In a recent Daily Mail article, then 19-year-old Beatles fan Michael Herring tells a story about attending an Esher demo session on May 28, 1968 where Paul McCartney was the only Beatle not present.

Phone interview with Paul



Paul McCartney is interviewed by BBCs Matt Everitt before the upcoming London concerts.

Wednesday, 20 May 2015

Meet the Threetles

Paul McCartney, Ringo Starr and David Letterman (Photo: Jay Johnson/Worldwide Pants)
Here's an interesting story from a former segment producer for David Letterman, Daniel Kellison:

There was a standing offer of $500 from Dave to anyone who booked a Beatle on the show. In 1989, Morty (Robert "Morty" Morton, the show’s executive producer) booked Ringo Starr and went to Dave to collect his money. Dave told him, "Ringo doesn’t count."

I really wanted to book Paul McCartney — and actually had a connection. My first four years on the show, my girlfriend and I were sharing a two-story duplex apartment on Morton Street with another friend and his girlfriend, Louise Eastman, who was Paul’s niece. I’d also become somewhat close to Paul’s daughters, Stella and Mary — and subsequently became friendly with Paul. But one night at dinner I had also witnessed a woman we were eating with ask Paul for a picture, and he had very gracefully declined, telling her, "Either you are a friend or a fan. You decide, dear, but you can’t be both." I loved Paul, and being a kid from a small town in Vermont, I couldn’t help but be in awe any time I was in his presence. And Paul was every bit as personable and warm as he appears in interviews. Quick with a story or a song (which always made everyone just stop cold — because this was, instantly, the coolest moment of everyone’s life), he was very eager to talk music or anything else.

So, ambivalently, I decided I was going to try to book Paul — but I didn’t want to ask him directly. I wanted to remain "a friend." So instead I struck up a "professional" relationship with his affable publicist, Geoff Baker. And I’ll cut to the chase here — it never happened. But I did get a cool story out of it. While in London, we were staying at a Sheraton in Knightsbridge. I had arranged to meet up with Stella and Mary, and they told me to meet them at the Hyde Park Hotel, which was across the street. So I was waiting in the lobby, and Morty — who, by coincidence, was staying in the same swanky hotel — came in and saw me, and gave me a look like "What the f*ck are you doing in here?"
I said I was meeting a couple of friends and left it at that. We talked for a couple of minutes — and then all a sudden Morty’s face turned sheet-white: "Holy f*ck, look at that …" And out of the elevator came Yoko Ono, Sean Lennon, Ringo Starr, George Harrison, and Paul McCartney with Stella and Mary. Stella and Mary waved to me. I waved back, and then from Paul came the hearty hello: "Dan the Man!" Morty looked at me like I was from Mars. And then I got to introduce Morty to Paul — and we both got to meet Yoko and all the remaining Beatles. And I realize there’s basically no way to write this story without it sounding like a complete brag, but it was definitely one of the coolest moments in my career. And in the end, I may have never booked Paul, but, for that moment, I was perfectly content to be more friend than fan.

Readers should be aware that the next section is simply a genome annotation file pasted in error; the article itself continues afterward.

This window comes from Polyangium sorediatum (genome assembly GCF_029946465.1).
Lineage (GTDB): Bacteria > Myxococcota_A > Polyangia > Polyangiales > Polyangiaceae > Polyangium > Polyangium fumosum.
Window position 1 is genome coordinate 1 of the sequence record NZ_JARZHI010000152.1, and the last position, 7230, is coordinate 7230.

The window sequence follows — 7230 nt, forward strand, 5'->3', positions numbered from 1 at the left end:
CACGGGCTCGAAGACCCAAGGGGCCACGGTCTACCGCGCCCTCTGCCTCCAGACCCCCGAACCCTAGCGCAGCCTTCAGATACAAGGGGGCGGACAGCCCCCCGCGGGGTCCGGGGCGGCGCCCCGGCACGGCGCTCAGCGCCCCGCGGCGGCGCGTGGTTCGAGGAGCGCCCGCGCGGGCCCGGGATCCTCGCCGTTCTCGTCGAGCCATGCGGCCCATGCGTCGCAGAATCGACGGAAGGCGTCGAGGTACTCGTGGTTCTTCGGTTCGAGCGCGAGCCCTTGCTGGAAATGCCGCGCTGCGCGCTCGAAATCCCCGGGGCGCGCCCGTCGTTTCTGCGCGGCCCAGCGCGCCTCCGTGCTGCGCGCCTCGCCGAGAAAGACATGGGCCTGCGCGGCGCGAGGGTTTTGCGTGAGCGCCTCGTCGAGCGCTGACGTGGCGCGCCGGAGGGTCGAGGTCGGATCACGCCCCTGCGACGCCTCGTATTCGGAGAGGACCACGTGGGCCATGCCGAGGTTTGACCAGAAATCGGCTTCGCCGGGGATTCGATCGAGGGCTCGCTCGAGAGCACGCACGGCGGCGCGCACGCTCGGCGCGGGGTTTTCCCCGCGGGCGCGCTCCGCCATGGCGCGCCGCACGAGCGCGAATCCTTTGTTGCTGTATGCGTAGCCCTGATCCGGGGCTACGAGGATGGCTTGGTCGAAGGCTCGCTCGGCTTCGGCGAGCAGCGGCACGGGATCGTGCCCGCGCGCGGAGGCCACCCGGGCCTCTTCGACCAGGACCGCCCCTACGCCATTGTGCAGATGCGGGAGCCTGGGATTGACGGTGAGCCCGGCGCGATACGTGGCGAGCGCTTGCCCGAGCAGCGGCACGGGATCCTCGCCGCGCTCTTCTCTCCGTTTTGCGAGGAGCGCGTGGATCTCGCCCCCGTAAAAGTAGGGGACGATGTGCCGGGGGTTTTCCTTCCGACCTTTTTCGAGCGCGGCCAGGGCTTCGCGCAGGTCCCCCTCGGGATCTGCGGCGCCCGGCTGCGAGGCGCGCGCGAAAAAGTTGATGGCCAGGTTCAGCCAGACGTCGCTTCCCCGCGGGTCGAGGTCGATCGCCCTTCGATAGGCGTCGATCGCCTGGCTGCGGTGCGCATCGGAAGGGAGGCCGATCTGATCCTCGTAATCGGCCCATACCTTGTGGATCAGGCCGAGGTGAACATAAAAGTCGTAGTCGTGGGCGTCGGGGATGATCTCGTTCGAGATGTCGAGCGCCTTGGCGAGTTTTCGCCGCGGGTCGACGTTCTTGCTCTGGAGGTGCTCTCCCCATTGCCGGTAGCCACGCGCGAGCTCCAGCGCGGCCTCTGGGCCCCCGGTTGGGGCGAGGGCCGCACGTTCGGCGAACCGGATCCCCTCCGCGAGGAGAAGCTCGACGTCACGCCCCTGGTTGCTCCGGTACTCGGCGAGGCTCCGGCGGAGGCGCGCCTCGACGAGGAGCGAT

Source: http://grantland.com/features/my-letterman-years/

Identifying Revolver cover photographers

Who took all these photos? Help solve the puzzle!
I have had a message from Ken Orth, who are working together with Piet Schreuders to identify the photographers who took the photos used by Klaus Voormann for the "Revolver" cover. Amazingly, they have managed to identify the names of the photographers for all but two of the photos – one of Ringo and one of John. The images in question are these:

John

Ringo
Can you help them to find out who took these photos? Bonus points if you can tell them the source where each photo was published (other than on the "Revolver" cover, of course), when and where each was taken, and the purpose of each. Use the comments section to share your information, or send me a mail if you're unable to comment in public.
When they have solved this puzzle, a full list of the photos and sources will be published. The search is on!

Tuesday, 19 May 2015

The Ultimate Ed Sullivan DVD Collection - a review

TMOQ Gazette Volume 20: The Ultimate Ed Sullivan DVD Collection 
This offering from the underground label HMC collects all the Beatles appearances on the famous Ed Sullivan Shows in USA, both when they appeared in person, as well as when they sent greetings in the form of promotional music videos to be shown.
The image and sound of the first appearance on February 9 in New York City is crisp and clean, some video artifact lines are visible here and there, but these are also present on the official releases.
Ed Sullivan was used as a way to tie together the Anthology TV series narration in the mid nineties, every so often he would pop up and introduce the Beatles throughout the series.

Next up is the rehearsal (audience present) for the appearance on the 16th of February at the Deauville Hotel in Miami. The quality is not quite as crisp as the former, but it's still more than good enough and wouldn't look out of place on a commercial release. In general, the audio has been remastered for this release. For the second part of the rehearsal performance, Paul's microphone is not switched on for half the opening number, I Saw Her Standing There, and he can mainly be heard by John's microphone catching some of his vocals.